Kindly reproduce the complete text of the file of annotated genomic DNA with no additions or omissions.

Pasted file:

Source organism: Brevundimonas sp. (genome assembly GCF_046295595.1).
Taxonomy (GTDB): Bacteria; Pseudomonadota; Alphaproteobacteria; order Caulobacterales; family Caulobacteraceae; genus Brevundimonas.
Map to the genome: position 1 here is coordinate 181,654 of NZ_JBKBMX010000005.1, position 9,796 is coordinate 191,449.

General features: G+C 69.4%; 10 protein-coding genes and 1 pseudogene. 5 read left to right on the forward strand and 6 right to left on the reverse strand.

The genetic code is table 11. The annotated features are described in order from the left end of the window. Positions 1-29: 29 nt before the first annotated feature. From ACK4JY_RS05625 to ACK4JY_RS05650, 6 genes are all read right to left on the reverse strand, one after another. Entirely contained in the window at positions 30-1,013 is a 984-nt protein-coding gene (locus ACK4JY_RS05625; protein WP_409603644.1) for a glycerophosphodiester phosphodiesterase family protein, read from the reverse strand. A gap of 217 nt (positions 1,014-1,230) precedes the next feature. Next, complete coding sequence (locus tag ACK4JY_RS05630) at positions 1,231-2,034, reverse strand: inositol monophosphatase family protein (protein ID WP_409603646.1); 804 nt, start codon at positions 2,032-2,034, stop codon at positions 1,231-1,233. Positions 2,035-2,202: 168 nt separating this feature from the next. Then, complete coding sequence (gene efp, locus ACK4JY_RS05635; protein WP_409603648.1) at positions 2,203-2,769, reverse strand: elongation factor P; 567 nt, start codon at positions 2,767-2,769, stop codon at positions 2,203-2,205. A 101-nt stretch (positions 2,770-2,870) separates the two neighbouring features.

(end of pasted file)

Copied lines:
Source organism: Brevundimonas sp. (genome assembly GCF_046295595.1).
Taxonomy (GTDB): Bacteria; Pseudomonadota; Alphaproteobacteria; order Caulobacterales; family Caulobacteraceae; genus Brevundimonas.
Map to the genome: position 1 here is coordinate 181,654 of NZ_JBKBMX010000005.1, position 9,796 is coordinate 191,449.

General features: G+C 69.4%; 10 protein-coding genes and 1 pseudogene. 5 read left to right on the forward strand and 6 right to left on the reverse strand.

The genetic code is table 11. The annotated features are described in order from the left end of the window. Positions 1-29: 29 nt before the first annotated feature. From ACK4JY_RS05625 to ACK4JY_RS05650, 6 genes are all read right to left on the reverse strand, one after another. Entirely contained in the window at positions 30-1,013 is a 984-nt protein-coding gene (locus ACK4JY_RS05625; protein WP_409603644.1) for a glycerophosphodiester phosphodiesterase family protein, read from the reverse strand. A gap of 217 nt (positions 1,014-1,230) precedes the next feature. Next, complete coding sequence (locus tag ACK4JY_RS05630) at positions 1,231-2,034, reverse strand: inositol monophosphatase family protein (protein ID WP_409603646.1); 804 nt, start codon at positions 2,032-2,034, stop codon at positions 1,231-1,233. Positions 2,035-2,202: 168 nt separating this feature from the next. Then, complete coding sequence (gene efp, locus ACK4JY_RS05635; protein WP_409603648.1) at positions 2,203-2,769, reverse strand: elongation factor P; 567 nt, start codon at positions 2,767-2,769, stop codon at positions 2,203-2,205. A 101-nt stretch (positions 2,770-2,870) separates the two neighbouring features.